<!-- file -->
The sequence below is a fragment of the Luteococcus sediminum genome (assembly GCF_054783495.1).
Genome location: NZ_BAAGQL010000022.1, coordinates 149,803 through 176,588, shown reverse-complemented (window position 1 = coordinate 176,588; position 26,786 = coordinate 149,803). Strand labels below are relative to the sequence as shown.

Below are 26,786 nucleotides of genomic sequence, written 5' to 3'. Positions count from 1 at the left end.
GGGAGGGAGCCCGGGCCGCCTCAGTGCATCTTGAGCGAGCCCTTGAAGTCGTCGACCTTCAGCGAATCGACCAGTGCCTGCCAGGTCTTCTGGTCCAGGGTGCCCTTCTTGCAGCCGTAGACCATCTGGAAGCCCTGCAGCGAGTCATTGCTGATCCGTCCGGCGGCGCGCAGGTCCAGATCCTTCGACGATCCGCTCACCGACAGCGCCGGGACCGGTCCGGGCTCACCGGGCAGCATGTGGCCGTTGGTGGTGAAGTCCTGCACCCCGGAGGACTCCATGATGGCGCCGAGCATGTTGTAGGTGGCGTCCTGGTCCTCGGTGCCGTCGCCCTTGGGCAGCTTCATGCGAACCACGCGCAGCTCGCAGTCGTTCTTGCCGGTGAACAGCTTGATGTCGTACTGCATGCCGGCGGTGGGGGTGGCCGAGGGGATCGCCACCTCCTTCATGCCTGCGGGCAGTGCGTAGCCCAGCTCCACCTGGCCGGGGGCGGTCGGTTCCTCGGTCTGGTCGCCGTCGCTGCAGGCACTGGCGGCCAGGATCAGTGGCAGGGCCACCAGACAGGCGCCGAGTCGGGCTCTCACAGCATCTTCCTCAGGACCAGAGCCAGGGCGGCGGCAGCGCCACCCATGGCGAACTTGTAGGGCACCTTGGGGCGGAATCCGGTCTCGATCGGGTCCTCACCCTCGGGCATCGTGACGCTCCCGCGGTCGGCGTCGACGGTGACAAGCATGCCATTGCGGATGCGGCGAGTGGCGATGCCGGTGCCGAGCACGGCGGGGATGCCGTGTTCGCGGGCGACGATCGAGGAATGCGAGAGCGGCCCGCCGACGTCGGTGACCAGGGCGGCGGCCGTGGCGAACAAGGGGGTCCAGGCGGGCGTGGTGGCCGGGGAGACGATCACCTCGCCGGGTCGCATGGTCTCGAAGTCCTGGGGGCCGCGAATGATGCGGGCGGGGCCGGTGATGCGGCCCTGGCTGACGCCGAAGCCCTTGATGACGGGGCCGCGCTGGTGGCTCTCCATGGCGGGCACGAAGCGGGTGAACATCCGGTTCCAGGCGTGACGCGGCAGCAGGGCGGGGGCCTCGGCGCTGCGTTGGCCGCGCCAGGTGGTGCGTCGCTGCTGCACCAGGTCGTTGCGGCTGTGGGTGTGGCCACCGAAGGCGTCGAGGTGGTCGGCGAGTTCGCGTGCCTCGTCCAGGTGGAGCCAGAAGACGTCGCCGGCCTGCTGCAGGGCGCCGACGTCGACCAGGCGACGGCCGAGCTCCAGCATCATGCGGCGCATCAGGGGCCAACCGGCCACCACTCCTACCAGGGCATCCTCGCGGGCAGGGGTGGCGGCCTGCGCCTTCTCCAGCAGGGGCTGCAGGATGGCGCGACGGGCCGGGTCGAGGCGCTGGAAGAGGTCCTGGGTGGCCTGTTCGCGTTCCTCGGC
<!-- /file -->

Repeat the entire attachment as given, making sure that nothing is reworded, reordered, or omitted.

The sequence below is a fragment of the Luteococcus sediminum genome (assembly GCF_054783495.1).
Genome location: NZ_BAAGQL010000022.1, coordinates 149,803 through 176,588, shown reverse-complemented (window position 1 = coordinate 176,588; position 26,786 = coordinate 149,803). Strand labels below are relative to the sequence as shown.

Below are 26,786 nucleotides of genomic sequence, written 5' to 3'. Positions count from 1 at the left end.
GGGAGGGAGCCCGGGCCGCCTCAGTGCATCTTGAGCGAGCCCTTGAAGTCGTCGACCTTCAGCGAATCGACCAGTGCCTGCCAGGTCTTCTGGTCCAGGGTGCCCTTCTTGCAGCCGTAGACCATCTGGAAGCCCTGCAGCGAGTCATTGCTGATCCGTCCGGCGGCGCGCAGGTCCAGATCCTTCGACGATCCGCTCACCGACAGCGCCGGGACCGGTCCGGGCTCACCGGGCAGCATGTGGCCGTTGGTGGTGAAGTCCTGCACCCCGGAGGACTCCATGATGGCGCCGAGCATGTTGTAGGTGGCGTCCTGGTCCTCGGTGCCGTCGCCCTTGGGCAGCTTCATGCGAACCACGCGCAGCTCGCAGTCGTTCTTGCCGGTGAACAGCTTGATGTCGTACTGCATGCCGGCGGTGGGGGTGGCCGAGGGGATCGCCACCTCCTTCATGCCTGCGGGCAGTGCGTAGCCCAGCTCCACCTGGCCGGGGGCGGTCGGTTCCTCGGTCTGGTCGCCGTCGCTGCAGGCACTGGCGGCCAGGATCAGTGGCAGGGCCACCAGACAGGCGCCGAGTCGGGCTCTCACAGCATCTTCCTCAGGACCAGAGCCAGGGCGGCGGCAGCGCCACCCATGGCGAACTTGTAGGGCACCTTGGGGCGGAATCCGGTCTCGATCGGGTCCTCACCCTCGGGCATCGTGACGCTCCCGCGGTCGGCGTCGACGGTGACAAGCATGCCATTGCGGATGCGGCGAGTGGCGATGCCGGTGCCGAGCACGGCGGGGATGCCGTGTTCGCGGGCGACGATCGAGGAATGCGAGAGCGGCCCGCCGACGTCGGTGACCAGGGCGGCGGCCGTGGCGAACAAGGGGGTCCAGGCGGGCGTGGTGGCCGGGGAGACGATCACCTCGCCGGGTCGCATGGTCTCGAAGTCCTGGGGGCCGCGAATGATGCGGGCGGGGCCGGTGATGCGGCCCTGGCTGACGCCGAAGCCCTTGATGACGGGGCCGCGCTGGTGGCTCTCCATGGCGGGCACGAAGCGGGTGAACATCCGGTTCCAGGCGTGACGCGGCAGCAGGGCGGGGGCCTCGGCGCTGCGTTGGCCGCGCCAGGTGGTGCGTCGCTGCTGCACCAGGTCGTTGCGGCTGTGGGTGTGGCCACCGAAGGCGTCGAGGTGGTCGGCGAGTTCGCGTGCCTCGTCCAGGTGGAGCCAGAAGACGTCGCCGGCCTGCTGCAGGGCGCCGACGTCGACCAGGCGACGGCCGAGCTCCAGCATCATGCGGCGCATCAGGGGCCAACCGGCCACCACTCCTACCAGGGCATCCTCGCGGGCAGGGGTGGCGGCCTGCGCCTTCTCCAGCAGGGGCTGCAGGATGGCGCGACGGGCCGGGTCGAGGCGCTGGAAGAGGTCCTGGGTGGCCTGTTCGCGTTCCTCGGC